(result, consumed) = self._buffer_decode(data, self.errors, final)
UnicodeDecodeError: 'utf-8' codec can't decode byte 0xc0 in position 0: invalid start byte

Well, i know that character is not a valid utf-8 sequence, but I don’t care. Can you please ignore it, shut up and continue instead of abort the process?

I think this is a common request but it actually took me quite a while to figure out the solution:

From python 3.7, you should be able to “Reconfigure this text stream using new settings for encoding, errors, newline, line_buffering and write_through.”

So all you need is to reconfigure it with “errors” set to “ignore”, or anything you prefer.

#!/usr/bin/env python3

import sys

sys.stdin.reconfigure(errors='ignore')

for line in sys.stdin:
    print("RECEIVED:" + line.rstrip())

And this is the output you will get with that fix:

XXX:~$ printf "AAA\xC0BBB" | ./foo.py 
RECEIVED:AAABBB

 

 

Posted in Computer and Internet, programming, Python | Leave a comment

WyzeCam without SD card?

Disclaimer:

I’m doing this purely for fun. I have no guarantee this will work for you. It may brick your wyze camera, void your warranty or cause other damages. So do this at your own risk and don’t blame on me if bad things happen.

What else do you usually put into your shopping cart when you buy a Wyze Camera? Yep, an SD card. Wyze camera provides great cloud service, which includes uploading 12 seconds of motion clips onto AWS for free. However, it’s always good to put an SD card into the camera, so you get local recordings, and other features such as timelapse, etc. Some people also prefer continuous recording on SD card so you can always review what happened in last couple days.

However, there are some issues with SD card:

  1. Capacity: I didn’t try but searching around with google says the maximum SD card capacity Wyze camera support is 32GB. That sounds like a lot, but if you do continuous recording, it can quickly run out. Luckily there is loop recording feature, which means older recordings will be deleted so you will end up only a couple days recordings.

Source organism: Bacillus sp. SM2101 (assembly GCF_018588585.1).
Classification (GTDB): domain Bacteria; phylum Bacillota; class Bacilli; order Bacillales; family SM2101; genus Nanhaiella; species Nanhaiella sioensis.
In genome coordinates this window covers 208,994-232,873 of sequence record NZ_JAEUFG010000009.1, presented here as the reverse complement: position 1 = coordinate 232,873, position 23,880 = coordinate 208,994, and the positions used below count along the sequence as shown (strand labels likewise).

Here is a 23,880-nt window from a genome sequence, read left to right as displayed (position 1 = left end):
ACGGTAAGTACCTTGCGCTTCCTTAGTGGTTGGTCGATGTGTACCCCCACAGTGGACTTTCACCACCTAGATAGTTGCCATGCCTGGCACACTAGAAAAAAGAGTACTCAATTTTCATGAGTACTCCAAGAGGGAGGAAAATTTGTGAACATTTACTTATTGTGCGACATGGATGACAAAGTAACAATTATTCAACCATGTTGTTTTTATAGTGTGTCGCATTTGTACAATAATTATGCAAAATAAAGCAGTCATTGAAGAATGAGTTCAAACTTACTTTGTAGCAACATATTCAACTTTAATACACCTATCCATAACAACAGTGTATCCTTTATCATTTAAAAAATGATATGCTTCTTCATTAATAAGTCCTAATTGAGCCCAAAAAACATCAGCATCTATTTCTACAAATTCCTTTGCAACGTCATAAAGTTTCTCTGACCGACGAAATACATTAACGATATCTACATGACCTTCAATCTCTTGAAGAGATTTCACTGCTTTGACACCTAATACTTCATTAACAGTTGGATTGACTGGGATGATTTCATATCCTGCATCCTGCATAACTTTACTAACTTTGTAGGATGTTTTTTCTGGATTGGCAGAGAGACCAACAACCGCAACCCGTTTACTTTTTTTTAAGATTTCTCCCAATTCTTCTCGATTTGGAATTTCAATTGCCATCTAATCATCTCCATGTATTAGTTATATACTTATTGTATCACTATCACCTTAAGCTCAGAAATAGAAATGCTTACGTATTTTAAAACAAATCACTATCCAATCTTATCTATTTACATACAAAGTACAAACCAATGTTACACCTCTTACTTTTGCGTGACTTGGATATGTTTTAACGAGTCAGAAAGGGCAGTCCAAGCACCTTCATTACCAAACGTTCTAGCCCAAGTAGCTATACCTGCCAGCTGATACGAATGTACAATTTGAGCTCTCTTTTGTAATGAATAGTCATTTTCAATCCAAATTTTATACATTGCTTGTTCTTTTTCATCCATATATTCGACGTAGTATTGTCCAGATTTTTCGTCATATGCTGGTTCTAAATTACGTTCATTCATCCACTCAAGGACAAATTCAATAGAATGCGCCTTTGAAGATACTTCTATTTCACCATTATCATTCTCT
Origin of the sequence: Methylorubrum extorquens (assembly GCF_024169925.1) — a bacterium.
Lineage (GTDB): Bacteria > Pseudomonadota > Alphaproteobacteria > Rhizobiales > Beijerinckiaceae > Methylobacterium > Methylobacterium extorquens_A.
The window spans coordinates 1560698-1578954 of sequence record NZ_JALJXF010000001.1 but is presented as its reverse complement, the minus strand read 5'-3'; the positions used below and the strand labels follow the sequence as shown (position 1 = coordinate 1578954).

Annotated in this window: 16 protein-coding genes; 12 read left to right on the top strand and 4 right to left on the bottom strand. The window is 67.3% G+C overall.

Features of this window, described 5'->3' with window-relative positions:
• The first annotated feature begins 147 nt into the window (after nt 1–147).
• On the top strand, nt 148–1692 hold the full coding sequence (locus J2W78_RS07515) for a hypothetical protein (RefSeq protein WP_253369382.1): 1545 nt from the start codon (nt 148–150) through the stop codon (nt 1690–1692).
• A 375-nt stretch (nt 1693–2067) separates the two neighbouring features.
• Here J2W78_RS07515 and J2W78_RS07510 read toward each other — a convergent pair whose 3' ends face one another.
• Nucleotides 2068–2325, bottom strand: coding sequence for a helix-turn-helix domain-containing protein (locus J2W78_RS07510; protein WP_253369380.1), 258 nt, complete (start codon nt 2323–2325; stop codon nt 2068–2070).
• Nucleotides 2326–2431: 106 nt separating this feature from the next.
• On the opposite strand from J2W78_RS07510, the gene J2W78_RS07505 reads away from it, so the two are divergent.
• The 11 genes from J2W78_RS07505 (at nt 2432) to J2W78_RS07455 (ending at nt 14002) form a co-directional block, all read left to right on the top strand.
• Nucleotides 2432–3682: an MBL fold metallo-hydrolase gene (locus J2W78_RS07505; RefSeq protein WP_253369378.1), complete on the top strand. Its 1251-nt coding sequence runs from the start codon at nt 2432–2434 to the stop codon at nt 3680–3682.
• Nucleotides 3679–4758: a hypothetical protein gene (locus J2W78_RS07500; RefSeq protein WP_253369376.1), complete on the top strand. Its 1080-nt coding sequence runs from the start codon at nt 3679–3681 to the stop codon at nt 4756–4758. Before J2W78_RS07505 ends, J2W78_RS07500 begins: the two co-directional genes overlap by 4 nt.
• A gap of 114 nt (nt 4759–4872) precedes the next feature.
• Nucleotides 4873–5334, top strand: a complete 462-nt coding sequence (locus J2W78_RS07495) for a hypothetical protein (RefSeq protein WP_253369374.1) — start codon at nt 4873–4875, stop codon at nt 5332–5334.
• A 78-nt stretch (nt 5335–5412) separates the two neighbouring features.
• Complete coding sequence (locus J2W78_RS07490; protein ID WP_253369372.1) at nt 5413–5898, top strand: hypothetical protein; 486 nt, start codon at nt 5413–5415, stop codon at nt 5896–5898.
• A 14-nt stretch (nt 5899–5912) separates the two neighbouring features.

2. Durability: In additional to capacity, durability is also a big concern if you are doing continuous recording. I’ve heard and experienced many instances that the SD card gets corrupted after some period. The last thing you want is finding out all the recordings on the SD card are not readable when something bad happened.
  3. Accessibility: Sure you can use the app to view the recordings, but it’s not very convenient to scroll in that small timeline. So you end up unplug the SD card, and copying all your recordings onto your computer. But that doesn’t work out very well if you need to do this every couple days, or if you need to access a camera mounted high.
  4. Data safety: If you are using wyze camera as security cameras, and relying on the recordings on the SD card. An intruder can easily grab your camera and then you lose everything, except the 12 second cloud recording.
  5. Cost: With the technology getting more advanced, the cost of the SD card is no longer such a big deal. However, consider that the camera only cost $20, a $10 SD card is still a significant portion of the overall cost.

Because of all the above reasons, there are always feature request about supporting alternative storage solutions, such as network share, etc. As a result, Wyze also published the separate RTSP firmware, which, partially addressed this issue.  But, by using the RTSP firmware, I believe (didn’t try) you also lose some features provided by the main firmware.

I’ve been using and studying Wyze camera for quite a while and I’m amazed on what you can do with this little thing. So today, i’m going to present my solution to the SD card, without sacrificing any of the wyze features.

First, let me show you a picture:

20190716234946

See the capacity of my SD card? Of course there is no such SD card (well, there may be, but definitely not affordable to me…). So here is how I made it…

The work involves tearing apart a wyze camera, soldering UART cables, and openning TTY consoles, looking into it’s firmware, and logging, etc. It’s a long story but I will try to make it short:

  1. Wyze camera runs on an embedded Linux system. This means there are common Linux features, such as shell, kernel, file system, etc. The Wyze camera’s primary functionality is provided by an userspace executable named iCamera.
  2. Wyze camera does no signature check on it’s firmware. This is good for DIYers, because that means you can make your own modifications to the firmware, or even creating completely different firmware, and easily run it on the hardware.